The following evening, Jonas forced himself to prepare a decent meal. While the lamb stew was simmering, he poured himself half a shot of whiskey, plopped a few ice cubes in it, and put the bottle back into the liquor cabinet. He raised the glass to Eva’s photo, then stepped in front of the window and took a few sips. Joy and sadness overwhelmed him in equal measure. He grieved for Eva but he also had a new idea for a painting, something that hadn’t happened in a long time. He walked into the kitchen and filled the empty glass with Perrier, then stirred the stew. For the first time in quite a while, he enjoyed the smells of a good meal.

* * *

     The sun was setting behind the buildings, surrounding them with halos of gold. The strip of the lake Jonas could see from his apartment sparkled in the last light of the evening. Jonas was thinking of the little girl and her aunt. He sighed, remembering the look on the child’s face when he lifted her up. How well he could relate to that feeling of sadness and despair.
     Jonas loved children and now that his own kids were grown and his grandchildren lived in Denmark, he made due with the kids he taught privately. He enjoyed teaching children. It made him feel needed and their company helped him push away the loneliness for a few hours.
     The thought of working with Karla, however, filled him with excitement for another reason. In the two pictures he had seen of hers, he detected an unusual talent. Her drawings were still rough and unpolished, of course. But skill and craft could be taught. What was more important was the degree of passion and the level of personal expression, which was rare in a child so young.
     What Karla needed now was the willingness to learn and to practice, which Jonas believed she had. He had seen it in her eyes when she asked him if he would teach her. How long her endurance would last, that was another question. Children changed as they grew up, they developed other interests, they got bored. He had seen it happen many times. He remembered his own children, the years of paying for piano and violin lessons and just when they were getting good at it, they became interested in video games and dating.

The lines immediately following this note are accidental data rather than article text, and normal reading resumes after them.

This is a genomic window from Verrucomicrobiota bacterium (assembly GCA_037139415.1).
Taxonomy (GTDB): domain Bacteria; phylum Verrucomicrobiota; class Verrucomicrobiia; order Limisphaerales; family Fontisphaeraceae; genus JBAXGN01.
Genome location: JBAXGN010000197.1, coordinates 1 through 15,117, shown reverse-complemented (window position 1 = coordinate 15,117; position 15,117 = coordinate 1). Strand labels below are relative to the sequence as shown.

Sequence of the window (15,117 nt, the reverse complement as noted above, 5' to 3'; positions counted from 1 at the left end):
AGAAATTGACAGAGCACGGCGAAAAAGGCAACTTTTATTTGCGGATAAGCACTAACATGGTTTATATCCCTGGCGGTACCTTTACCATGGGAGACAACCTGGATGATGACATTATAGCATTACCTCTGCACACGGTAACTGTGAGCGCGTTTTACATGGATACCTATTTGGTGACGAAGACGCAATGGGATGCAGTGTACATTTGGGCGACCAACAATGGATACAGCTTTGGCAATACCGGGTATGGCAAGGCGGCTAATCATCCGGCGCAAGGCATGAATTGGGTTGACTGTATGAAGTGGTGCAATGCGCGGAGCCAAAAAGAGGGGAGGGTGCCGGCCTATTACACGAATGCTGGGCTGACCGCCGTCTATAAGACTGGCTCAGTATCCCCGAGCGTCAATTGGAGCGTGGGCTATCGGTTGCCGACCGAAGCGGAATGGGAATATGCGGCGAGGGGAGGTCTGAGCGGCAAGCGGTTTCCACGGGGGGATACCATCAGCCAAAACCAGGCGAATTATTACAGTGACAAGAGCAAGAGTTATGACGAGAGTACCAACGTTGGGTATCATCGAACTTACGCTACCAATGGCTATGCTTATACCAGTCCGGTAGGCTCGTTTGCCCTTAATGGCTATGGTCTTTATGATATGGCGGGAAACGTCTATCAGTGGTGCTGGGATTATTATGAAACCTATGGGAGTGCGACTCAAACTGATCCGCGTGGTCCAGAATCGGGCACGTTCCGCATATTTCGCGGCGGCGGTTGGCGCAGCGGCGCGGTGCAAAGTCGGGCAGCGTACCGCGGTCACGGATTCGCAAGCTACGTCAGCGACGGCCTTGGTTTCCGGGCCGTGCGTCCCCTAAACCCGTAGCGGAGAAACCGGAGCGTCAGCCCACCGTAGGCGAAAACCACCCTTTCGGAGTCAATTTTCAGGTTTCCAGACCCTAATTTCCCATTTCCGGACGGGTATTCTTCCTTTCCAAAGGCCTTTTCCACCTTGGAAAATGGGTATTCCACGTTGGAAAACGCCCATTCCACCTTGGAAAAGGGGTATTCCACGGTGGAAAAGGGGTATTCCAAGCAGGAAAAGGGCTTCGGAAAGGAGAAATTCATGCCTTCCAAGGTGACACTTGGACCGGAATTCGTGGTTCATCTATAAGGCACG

Jonas picked up his pipe and stuffed it with tobacco. He struck a match and lit the pipe, closing his eyes and enjoying the earthy taste. He had stopped smoking cigarettes years before, but he treated himself to an occasional pipe. He opened the balcony door and stepped outside, watching the last golden and orange hues of the setting sun fade into the approaching dark.
     “Well, Karla, what do you say? I think it’s worth a try.”

Monday, September 20, 2010

An Uncommon Family, chapter 2

Here is chapter 2 of my work progress, which introduces the second of the three main characters in "An Uncommon Family." Comments and feedback appreciated!

Chapter 2


It was quiet now, except for the chirping of crickets and the occasional hoot of the night owl in the forest near Anna’s home. It was still warm after the hot summer day. Anna had opened all the windows, hoping for a cooling breeze. It had been an unusually hot summer in a country, which wasn’t exactly known for its heat waves. The strong pungent scent of basil in between the tomatoe plants reminded Anna of her gardening chores she kept putting off because of the heat.
     After her turbulent day in the city, Karla had finally fallen asleep. Anna left the bedroom door open, in case the child had another one her nightmares.
     It was always the same: screaming for her mother, followed by desperate crying. When Anna woke her up, Karla was distraught. She mentioned fire, flames, red paint, which Anna assumed was blood. She asked for her mother, then remembered that she was gone. She cried herself to sleep in Anna’s arms. Long after Karla had fallen back to sleep, Anna sat in the living-room, weeping quietly into the night, mourning her dead mother and sister, grieving for Karla, whose happiness had been shattered within a few seconds.